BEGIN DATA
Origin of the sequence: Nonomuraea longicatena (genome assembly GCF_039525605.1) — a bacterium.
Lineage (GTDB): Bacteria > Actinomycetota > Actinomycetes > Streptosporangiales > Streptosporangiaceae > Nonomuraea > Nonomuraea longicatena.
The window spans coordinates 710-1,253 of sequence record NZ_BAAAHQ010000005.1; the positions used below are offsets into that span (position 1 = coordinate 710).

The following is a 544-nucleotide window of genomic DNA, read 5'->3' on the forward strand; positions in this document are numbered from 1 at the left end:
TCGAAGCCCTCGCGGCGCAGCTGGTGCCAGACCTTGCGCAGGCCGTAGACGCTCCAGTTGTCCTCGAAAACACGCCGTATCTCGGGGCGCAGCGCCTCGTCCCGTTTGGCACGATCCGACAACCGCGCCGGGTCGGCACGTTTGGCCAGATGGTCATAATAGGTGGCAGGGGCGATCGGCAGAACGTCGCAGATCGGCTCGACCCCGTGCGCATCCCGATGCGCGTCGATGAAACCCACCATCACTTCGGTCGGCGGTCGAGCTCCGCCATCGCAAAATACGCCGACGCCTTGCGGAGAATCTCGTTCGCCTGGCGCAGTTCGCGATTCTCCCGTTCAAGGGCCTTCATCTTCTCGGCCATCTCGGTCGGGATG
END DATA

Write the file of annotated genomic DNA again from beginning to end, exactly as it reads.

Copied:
Origin of the sequence: Nonomuraea longicatena (genome assembly GCF_039525605.1) — a bacterium.
Lineage (GTDB): Bacteria > Actinomycetota > Actinomycetes > Streptosporangiales > Streptosporangiaceae > Nonomuraea > Nonomuraea longicatena.
The window spans coordinates 710-1,253 of sequence record NZ_BAAAHQ010000005.1; the positions used below are offsets into that span (position 1 = coordinate 710).

The following is a 544-nucleotide window of genomic DNA, read 5'->3' on the forward strand; positions in this document are numbered from 1 at the left end:
TCGAAGCCCTCGCGGCGCAGCTGGTGCCAGACCTTGCGCAGGCCGTAGACGCTCCAGTTGTCCTCGAAAACACGCCGTATCTCGGGGCGCAGCGCCTCGTCCCGTTTGGCACGATCCGACAACCGCGCCGGGTCGGCACGTTTGGCCAGATGGTCATAATAGGTGGCAGGGGCGATCGGCAGAACGTCGCAGATCGGCTCGACCCCGTGCGCATCCCGATGCGCGTCGATGAAACCCACCATCACTTCGGTCGGCGGTCGAGCTCCGCCATCGCAAAATACGCCGACGCCTTGCGGAGAATCTCGTTCGCCTGGCGCAGTTCGCGATTCTCCCGTTCAAGGGCCTTCATCTTCTCGGCCATCTCGGTCGGGATG